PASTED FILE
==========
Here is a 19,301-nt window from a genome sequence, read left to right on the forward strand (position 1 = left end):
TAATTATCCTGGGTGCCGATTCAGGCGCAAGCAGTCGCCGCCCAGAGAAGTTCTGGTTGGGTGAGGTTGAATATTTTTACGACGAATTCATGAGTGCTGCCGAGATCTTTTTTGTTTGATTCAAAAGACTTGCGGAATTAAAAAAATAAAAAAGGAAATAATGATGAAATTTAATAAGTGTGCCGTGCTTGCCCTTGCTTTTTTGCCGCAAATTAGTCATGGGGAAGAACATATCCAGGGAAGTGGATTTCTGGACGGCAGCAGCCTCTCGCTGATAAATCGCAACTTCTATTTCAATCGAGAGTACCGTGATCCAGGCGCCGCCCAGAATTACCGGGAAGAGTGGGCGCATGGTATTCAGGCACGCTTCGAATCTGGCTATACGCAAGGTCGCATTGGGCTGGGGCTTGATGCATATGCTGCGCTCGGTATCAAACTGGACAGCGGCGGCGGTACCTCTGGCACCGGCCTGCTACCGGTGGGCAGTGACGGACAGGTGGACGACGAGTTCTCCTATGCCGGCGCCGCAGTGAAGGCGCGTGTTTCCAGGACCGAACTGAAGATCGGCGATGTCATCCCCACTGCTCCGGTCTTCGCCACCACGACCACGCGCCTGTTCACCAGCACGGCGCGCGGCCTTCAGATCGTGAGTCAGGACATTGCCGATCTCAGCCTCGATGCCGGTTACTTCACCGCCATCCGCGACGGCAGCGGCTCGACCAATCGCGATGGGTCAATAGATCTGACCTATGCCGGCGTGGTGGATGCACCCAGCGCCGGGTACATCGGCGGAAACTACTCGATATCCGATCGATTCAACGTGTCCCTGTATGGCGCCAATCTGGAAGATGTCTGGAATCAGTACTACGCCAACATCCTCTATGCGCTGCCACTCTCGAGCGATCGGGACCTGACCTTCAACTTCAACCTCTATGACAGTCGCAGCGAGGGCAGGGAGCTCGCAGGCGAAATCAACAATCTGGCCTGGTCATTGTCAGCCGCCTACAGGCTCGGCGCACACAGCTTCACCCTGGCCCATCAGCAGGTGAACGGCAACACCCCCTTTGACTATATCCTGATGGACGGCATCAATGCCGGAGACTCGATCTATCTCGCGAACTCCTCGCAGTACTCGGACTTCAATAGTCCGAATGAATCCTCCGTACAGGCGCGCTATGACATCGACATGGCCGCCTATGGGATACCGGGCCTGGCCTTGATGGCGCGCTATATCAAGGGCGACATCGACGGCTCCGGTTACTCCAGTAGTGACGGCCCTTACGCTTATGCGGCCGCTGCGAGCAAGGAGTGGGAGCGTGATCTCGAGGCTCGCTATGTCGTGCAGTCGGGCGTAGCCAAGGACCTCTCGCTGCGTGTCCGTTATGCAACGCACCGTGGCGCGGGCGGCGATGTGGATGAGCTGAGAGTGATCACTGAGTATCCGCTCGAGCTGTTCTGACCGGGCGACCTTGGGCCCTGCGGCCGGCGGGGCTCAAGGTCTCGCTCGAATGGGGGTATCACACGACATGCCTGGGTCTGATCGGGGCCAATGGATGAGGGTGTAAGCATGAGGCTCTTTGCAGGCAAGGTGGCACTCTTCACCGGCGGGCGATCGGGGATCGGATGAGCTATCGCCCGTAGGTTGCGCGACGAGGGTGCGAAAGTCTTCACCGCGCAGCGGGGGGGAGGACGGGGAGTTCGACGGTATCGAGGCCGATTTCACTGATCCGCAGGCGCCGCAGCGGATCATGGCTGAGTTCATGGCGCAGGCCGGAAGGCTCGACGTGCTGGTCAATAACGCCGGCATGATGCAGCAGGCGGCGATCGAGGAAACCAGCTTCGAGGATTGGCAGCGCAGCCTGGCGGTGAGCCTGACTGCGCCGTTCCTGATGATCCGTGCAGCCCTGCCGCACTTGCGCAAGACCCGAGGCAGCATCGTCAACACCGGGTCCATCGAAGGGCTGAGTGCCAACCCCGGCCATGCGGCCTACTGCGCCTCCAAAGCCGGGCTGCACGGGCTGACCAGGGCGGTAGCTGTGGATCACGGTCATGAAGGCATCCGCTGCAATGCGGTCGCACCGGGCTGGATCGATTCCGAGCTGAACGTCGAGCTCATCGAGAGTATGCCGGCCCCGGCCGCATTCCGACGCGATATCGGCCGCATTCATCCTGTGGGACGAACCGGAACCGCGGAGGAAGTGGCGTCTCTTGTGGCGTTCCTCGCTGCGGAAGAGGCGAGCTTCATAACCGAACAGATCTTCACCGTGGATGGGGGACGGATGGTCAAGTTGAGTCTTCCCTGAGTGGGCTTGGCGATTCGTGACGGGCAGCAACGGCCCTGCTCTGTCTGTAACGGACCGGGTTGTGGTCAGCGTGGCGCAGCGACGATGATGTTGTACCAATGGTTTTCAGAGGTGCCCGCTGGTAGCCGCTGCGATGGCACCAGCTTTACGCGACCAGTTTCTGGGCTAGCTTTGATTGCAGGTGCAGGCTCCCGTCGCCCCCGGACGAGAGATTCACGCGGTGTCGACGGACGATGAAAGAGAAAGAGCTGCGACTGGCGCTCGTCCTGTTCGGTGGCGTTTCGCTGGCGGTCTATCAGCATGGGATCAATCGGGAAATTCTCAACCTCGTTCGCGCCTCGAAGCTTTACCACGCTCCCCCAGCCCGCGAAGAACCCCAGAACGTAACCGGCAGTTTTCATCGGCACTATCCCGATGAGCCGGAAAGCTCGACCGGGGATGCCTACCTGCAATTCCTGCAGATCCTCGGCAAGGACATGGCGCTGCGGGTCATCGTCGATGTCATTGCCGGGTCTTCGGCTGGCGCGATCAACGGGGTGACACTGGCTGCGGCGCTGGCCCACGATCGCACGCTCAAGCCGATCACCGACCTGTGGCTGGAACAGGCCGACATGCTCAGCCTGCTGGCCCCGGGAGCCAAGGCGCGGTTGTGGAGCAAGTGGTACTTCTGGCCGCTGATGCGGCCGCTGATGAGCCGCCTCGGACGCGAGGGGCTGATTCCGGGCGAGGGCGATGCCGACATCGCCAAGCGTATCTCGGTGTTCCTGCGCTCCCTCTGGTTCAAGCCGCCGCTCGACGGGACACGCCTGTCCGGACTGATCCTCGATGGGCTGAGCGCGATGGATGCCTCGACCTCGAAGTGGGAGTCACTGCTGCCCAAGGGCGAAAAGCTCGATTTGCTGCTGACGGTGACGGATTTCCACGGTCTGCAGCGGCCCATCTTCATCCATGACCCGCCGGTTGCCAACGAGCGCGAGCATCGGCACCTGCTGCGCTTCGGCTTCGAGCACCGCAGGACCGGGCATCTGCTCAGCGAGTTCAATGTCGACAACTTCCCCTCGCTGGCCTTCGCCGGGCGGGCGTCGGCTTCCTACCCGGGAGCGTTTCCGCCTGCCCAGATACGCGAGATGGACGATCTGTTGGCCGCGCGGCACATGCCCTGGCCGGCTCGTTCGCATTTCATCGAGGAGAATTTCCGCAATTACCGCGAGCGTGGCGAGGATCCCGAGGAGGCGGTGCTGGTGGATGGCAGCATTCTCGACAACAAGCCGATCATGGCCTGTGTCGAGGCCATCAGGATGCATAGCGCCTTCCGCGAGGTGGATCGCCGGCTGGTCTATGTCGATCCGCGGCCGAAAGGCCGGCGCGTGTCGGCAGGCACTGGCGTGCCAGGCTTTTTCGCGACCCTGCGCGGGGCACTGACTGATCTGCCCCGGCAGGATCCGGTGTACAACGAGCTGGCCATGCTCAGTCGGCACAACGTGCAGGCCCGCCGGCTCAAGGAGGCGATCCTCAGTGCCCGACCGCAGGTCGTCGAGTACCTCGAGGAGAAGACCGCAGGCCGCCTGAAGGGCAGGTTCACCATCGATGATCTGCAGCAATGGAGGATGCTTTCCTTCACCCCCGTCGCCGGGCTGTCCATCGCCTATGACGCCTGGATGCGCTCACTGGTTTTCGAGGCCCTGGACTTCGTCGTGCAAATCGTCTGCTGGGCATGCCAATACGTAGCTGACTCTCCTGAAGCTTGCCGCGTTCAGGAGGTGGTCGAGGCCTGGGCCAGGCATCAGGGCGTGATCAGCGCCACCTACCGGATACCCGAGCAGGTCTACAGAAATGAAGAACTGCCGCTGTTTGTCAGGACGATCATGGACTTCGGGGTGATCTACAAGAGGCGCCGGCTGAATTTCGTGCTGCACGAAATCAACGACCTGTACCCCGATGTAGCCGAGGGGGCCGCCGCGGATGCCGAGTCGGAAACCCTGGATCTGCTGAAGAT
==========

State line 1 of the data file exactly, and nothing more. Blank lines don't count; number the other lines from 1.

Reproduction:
Here is a 19,301-nt window from a genome sequence, read left to right on the forward strand (position 1 = left end):